The Colombian prison institute was ordered to award a former inmate approximately $55,000 to compensate for inhumane conditions while he was imprisoned.
William Alberto Molina allegedly endured such inhumane conditions while he was held for three years in Medellin‘s prison, Bellavista, that a court ordered that he would receive the equivalent of 175 minimum monthly salaries from the National Prison Institute (INPEC), Santa Fe Radio reported Tuesday.
Public Defender Jorge Armando Otalora Gomez said that overcrowding in prisons has become an endemic problem in the country, with prisons averaging 40% over capacity, the worst case in the country being 140% over capacity. In August Gomez also stated that the Bellavista prison, which was built for some 2,400 inmates, has a prison population of over 7,700.
The victory for Molina, who was in prison from September 1997 to December 2000, could have a greater affect than simply receiving money from INPEC. Newspaper Semana quoted Gomez saying that because of this ruling, “130,000 motivated prisoners could be eligible to bring lawsuits against the State.” The lawsuit has therefore called more attention to Colombia’s Penal System and its need for potential adjustment.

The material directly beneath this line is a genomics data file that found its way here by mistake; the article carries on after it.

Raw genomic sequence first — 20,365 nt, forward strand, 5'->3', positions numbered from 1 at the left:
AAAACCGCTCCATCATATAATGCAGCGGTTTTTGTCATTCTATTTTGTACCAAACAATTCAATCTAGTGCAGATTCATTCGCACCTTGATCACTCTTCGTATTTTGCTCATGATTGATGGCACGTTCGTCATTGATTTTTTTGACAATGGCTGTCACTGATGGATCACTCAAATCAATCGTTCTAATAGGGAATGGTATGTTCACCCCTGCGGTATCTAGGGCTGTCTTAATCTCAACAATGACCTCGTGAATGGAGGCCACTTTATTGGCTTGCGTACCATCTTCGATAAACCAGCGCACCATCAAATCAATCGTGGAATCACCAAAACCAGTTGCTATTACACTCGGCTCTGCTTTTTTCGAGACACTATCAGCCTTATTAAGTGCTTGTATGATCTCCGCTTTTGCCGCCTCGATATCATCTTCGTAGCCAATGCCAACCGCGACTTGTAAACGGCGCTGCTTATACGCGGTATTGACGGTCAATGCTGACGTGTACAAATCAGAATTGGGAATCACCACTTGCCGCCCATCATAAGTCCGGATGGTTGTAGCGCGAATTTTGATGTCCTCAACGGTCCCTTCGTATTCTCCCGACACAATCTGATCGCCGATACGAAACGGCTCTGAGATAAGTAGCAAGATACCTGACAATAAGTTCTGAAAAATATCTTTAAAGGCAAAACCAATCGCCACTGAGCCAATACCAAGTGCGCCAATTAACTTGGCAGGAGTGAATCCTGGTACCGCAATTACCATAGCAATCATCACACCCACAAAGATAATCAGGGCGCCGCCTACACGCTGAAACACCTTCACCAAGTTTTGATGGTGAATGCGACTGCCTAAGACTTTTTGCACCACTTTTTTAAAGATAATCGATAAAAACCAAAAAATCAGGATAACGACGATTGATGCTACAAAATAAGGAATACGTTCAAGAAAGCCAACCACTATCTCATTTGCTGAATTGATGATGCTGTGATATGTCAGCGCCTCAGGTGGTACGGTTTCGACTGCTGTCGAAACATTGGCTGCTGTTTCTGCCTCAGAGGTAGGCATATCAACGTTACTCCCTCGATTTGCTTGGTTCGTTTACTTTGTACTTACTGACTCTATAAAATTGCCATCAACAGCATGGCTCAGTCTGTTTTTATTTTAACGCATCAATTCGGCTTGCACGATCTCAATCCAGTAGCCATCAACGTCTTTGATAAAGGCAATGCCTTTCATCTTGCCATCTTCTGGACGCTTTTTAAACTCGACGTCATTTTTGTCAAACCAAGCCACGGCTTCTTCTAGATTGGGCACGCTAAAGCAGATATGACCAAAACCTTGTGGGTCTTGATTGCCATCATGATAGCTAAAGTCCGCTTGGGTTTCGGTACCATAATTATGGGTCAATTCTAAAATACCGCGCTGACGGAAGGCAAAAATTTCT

This is not the first time that Colombia has been criticized for its current prison system. In September multicultural newspaper The Prisma reported that Colombia’s prisoners were subjected to more than just overcrowding but also extreme violence and disease. The newspaper allegedly obtained information from a Colombian human rights lawyer and the Legal Brigade Foundation (FBJEUM) who promote the rights of prisoners.
According to the article, prisoners “leave behind their dignity” when they enter the prison, allegedly enduring broken glass in food, being thrown out of windows and other forms of violence while incarcerated. The Prisma claimed that abuse is so severe that it sometimes “results in death or suicide” for prisoners.
Inmates all over the country also went on a hunger strike in August to protest the intolerable overcrowding of prisons.